On the first-floor, community spaces include three large community rooms—one with oversized TV that can be used as an exercise space, a second with a fireplace and a third with a kitchen. In addition, there is a small conference or meeting room and an office dedicated to SASH (Seniors Aging Successfully at Home—a program provided by
Cathedral Square) and other social services.
There are now two elevators, two renovated bathrooms on the first floor, and an enlarged laundry room. The second and third floors each have renovated community rooms. One is designed to be used by a hairdresser and for a toenail clinic.
Residents have access to outdoor garden plots and an outdoor patio surrounded by plantings. All utilities except phone, Internet, and cable television service are included in the monthly rent.
SASH staff organizes programs like flu clinics, holiday sing-alongs, a weekly blood pressure clinic and guest speakers on health issues from a variety of social service agencies. Fern Hill management organizes community events such as picnics, monthly meetings with residents, and other celebrations.
Who owns Fern Hill?
The Synagogue Corporation owns Fern Hill. The Synagogue Corporation’s volunteer board of directors sets policy and oversees management.
When Fern Hill opened its doors in 1980, the board hired an executive director to manage the building’s affairs (from 1985 on, with the help of an assistant director). In February 2017, the executive director resigned, and the board entered into a contract with Maloney Properties, a local company experienced in managing non-profit housing.
Complications and resolution
In 2014, in the mistaken belief that Fern Hill would revert to the synagogue after forty years, the OZ board had the Fern Hill property appraised. The appraiser searched the land records and brought to light the modification of the original deed that struck the reversionary clause in 1979. While this surprised many people, Fern Hill’s legal status
was now clear to all, and therefore it fell to the Synagogue Corporation board to look into options for the property’s next steps.
Refinancing and renovation!
The Synagogue Corporation explored the possibilities for Fern Hill as the end of the Section 202 mortgage approached. Throughout the process, the board has retained the services of Amy Wright, a development consultant versed in affordable housing.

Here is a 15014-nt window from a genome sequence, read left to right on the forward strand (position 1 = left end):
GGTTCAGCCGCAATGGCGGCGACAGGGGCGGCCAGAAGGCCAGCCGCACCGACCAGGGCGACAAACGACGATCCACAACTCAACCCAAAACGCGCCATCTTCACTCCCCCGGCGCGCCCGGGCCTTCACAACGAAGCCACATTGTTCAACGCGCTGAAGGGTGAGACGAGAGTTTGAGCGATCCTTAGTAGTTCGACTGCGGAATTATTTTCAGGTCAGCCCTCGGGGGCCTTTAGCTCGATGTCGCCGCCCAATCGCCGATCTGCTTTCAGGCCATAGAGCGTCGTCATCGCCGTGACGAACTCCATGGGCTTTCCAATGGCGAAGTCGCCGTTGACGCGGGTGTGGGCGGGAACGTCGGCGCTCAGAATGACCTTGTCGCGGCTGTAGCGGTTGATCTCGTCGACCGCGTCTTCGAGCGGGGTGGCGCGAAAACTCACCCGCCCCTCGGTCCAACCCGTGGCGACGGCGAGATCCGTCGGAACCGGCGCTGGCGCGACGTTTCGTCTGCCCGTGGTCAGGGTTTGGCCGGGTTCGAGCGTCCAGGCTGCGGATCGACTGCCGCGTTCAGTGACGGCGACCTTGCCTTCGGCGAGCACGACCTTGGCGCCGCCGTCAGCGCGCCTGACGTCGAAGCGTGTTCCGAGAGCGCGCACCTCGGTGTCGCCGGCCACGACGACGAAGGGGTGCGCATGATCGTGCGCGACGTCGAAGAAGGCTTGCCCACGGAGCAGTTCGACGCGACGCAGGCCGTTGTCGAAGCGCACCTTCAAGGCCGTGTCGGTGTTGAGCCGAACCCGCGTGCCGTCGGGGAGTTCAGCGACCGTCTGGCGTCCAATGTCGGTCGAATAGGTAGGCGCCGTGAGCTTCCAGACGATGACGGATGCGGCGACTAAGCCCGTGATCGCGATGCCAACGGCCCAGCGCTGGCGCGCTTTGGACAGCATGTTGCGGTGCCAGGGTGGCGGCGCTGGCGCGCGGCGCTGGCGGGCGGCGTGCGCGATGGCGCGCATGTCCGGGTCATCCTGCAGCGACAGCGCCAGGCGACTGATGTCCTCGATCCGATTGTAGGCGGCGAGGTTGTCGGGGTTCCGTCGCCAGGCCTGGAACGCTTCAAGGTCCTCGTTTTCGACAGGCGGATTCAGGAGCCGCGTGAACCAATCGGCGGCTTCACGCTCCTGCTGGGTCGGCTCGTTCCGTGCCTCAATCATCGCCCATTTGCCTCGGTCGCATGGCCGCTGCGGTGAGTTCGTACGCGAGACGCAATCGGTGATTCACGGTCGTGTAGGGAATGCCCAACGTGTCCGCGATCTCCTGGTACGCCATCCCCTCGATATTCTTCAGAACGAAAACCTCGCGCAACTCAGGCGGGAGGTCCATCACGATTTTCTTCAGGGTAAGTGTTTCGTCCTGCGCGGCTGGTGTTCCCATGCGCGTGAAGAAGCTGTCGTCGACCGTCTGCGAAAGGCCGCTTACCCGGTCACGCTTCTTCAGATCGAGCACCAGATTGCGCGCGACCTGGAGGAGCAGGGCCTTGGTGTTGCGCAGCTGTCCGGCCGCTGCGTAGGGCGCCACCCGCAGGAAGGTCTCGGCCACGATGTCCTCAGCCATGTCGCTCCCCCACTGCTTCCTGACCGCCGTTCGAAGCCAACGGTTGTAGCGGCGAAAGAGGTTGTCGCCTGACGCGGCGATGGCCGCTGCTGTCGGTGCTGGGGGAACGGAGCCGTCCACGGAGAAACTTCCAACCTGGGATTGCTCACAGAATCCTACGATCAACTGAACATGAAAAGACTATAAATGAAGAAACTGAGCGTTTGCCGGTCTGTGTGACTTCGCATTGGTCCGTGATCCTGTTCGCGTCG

The first phase included a grant from VHCB (the Vermont Housing and Conservation Board) that allowed the Synagogue Corporation board to consider the possibilities for keeping Fern Hill affordable while meeting the needs of an aging population.
The board decided to seek financing to: (1) pay off a recent roof repair, (2) pay off the original HUD mortgage from 1979, and (3) upgrade and renovate the building. Financing was sought through the Affordable Housing Program administered through the Federal Home Loan Bank of Boston (FLHBB) with the support of People’s United Bank (PUB). Once the application was approved, financing was through a 15-year loan of $2,560,000 through PUB and a $500,000 grant through FHLBB.
Part of the plans included the $20,000 purchase in 2018 of three-tenths of an acre from OZ to adjust a boundary and meet zoning requirements.
The board hired Jeanne A. Morrissey Construction (“JAM”) to carry out a roughly $2,000,000 renovation. Construction began in August 2018 and included upgrades to apartments, hallways, community spaces, and outdoor work. Construction was completed in the spring of 2019.
The board also dealt with the Section 8 Housing Assistance Payments (HAP) contract that had been slated to end in 2020 by negotiations with HUD allowing a change to a different Section 8 designation and a HAP contract extending another 20 years through 2040.
The Synagogue Corporation looks forward to increasing activities in conjunction with OZ. Fern Hill residents and OZ (including preschoolers) will be sharing the garden space.
The challenge for the Synagogue Corporation is to continue planning for the future needs of Fern Hill—both the residents and the home provided for them. We will continue to plan for services and programming. We will finalize our 20 year Capital Needs Assessment.
Synagogue Corporation Board
Rabbi Amy Small